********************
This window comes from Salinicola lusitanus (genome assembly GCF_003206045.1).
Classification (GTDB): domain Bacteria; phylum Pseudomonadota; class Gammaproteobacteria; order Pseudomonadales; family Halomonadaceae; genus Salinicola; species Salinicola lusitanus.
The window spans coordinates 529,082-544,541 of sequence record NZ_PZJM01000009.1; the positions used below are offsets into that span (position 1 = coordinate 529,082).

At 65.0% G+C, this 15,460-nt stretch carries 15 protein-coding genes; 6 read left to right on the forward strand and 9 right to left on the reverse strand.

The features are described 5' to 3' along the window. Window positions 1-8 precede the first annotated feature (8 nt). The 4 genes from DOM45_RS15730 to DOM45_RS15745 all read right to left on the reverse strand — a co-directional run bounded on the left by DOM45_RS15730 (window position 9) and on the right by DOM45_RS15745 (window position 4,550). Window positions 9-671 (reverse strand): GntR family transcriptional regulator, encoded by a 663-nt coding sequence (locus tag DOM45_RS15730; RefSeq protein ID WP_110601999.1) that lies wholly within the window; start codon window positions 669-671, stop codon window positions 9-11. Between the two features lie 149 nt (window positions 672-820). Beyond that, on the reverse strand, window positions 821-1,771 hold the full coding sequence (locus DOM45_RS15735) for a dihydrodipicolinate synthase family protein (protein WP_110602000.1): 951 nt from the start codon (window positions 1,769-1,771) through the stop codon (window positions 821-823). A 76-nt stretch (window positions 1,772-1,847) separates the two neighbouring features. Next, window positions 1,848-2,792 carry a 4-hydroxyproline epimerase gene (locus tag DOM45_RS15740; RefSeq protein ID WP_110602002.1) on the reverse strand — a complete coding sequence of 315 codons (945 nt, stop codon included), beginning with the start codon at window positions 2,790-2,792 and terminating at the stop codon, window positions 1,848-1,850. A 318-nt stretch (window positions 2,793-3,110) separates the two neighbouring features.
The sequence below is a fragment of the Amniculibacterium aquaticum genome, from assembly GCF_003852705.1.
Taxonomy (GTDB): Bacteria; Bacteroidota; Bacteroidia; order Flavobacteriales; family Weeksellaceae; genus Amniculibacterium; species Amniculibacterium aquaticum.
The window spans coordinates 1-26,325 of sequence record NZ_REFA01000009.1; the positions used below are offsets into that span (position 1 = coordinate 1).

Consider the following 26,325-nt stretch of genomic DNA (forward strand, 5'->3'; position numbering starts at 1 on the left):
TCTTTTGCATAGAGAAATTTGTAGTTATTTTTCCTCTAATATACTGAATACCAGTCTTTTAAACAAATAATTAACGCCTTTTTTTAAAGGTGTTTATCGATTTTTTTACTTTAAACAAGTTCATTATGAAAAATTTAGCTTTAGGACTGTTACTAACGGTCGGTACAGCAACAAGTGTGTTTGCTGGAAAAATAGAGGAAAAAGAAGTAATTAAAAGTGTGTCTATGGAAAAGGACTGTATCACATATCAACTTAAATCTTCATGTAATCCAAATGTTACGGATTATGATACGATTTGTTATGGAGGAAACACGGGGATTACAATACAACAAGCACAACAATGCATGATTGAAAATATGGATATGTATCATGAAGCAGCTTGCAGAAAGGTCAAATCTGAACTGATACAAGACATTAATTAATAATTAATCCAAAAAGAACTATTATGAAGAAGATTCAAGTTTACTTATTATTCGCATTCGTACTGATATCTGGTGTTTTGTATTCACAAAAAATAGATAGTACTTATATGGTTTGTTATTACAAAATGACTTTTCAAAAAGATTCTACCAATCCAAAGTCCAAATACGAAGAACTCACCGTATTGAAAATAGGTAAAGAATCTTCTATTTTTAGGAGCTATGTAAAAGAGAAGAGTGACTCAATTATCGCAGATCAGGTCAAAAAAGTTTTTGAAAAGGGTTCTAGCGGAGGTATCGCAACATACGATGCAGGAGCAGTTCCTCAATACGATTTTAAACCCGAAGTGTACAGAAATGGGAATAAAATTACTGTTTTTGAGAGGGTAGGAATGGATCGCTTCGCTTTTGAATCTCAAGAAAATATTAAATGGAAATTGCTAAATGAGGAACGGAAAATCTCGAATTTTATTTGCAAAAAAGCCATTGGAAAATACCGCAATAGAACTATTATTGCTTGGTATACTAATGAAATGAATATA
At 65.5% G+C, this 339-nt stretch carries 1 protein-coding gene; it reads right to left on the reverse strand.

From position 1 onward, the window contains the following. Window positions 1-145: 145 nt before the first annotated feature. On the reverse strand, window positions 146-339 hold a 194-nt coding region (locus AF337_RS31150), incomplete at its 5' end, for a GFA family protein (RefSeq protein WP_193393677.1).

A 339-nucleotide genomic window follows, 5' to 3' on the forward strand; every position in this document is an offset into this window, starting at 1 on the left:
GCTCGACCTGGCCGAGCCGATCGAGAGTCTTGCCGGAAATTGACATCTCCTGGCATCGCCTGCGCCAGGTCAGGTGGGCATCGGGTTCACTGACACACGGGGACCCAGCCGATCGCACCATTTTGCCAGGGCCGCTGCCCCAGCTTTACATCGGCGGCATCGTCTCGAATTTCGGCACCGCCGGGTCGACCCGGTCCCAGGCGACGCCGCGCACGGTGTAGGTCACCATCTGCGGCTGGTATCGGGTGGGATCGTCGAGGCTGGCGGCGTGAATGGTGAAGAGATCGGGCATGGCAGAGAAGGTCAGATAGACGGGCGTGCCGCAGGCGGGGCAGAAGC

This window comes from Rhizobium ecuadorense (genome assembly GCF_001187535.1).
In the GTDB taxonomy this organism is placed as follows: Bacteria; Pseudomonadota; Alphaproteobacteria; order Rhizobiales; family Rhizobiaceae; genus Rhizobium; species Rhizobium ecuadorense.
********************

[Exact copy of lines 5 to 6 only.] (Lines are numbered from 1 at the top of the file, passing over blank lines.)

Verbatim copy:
The features are described 5' to 3' along the window. Window positions 1-8 precede the first annotated feature (8 nt). The 4 genes from DOM45_RS15730 to DOM45_RS15745 all read right to left on the reverse strand — a co-directional run bounded on the left by DOM45_RS15730 (window position 9) and on the right by DOM45_RS15745 (window position 4,550). Window positions 9-671 (reverse strand): GntR family transcriptional regulator, encoded by a 663-nt coding sequence (locus tag DOM45_RS15730; RefSeq protein ID WP_110601999.1) that lies wholly within the window; start codon window positions 669-671, stop codon window positions 9-11. Between the two features lie 149 nt (window positions 672-820). Beyond that, on the reverse strand, window positions 821-1,771 hold the full coding sequence (locus DOM45_RS15735) for a dihydrodipicolinate synthase family protein (protein WP_110602000.1): 951 nt from the start codon (window positions 1,769-1,771) through the stop codon (window positions 821-823). A 76-nt stretch (window positions 1,772-1,847) separates the two neighbouring features. Next, window positions 1,848-2,792 carry a 4-hydroxyproline epimerase gene (locus tag DOM45_RS15740; RefSeq protein ID WP_110602002.1) on the reverse strand — a complete coding sequence of 315 codons (945 nt, stop codon included), beginning with the start codon at window positions 2,790-2,792 and terminating at the stop codon, window positions 1,848-1,850. A 318-nt stretch (window positions 2,793-3,110) separates the two neighbouring features.
The sequence below is a fragment of the Amniculibacterium aquaticum genome, from assembly GCF_003852705.1.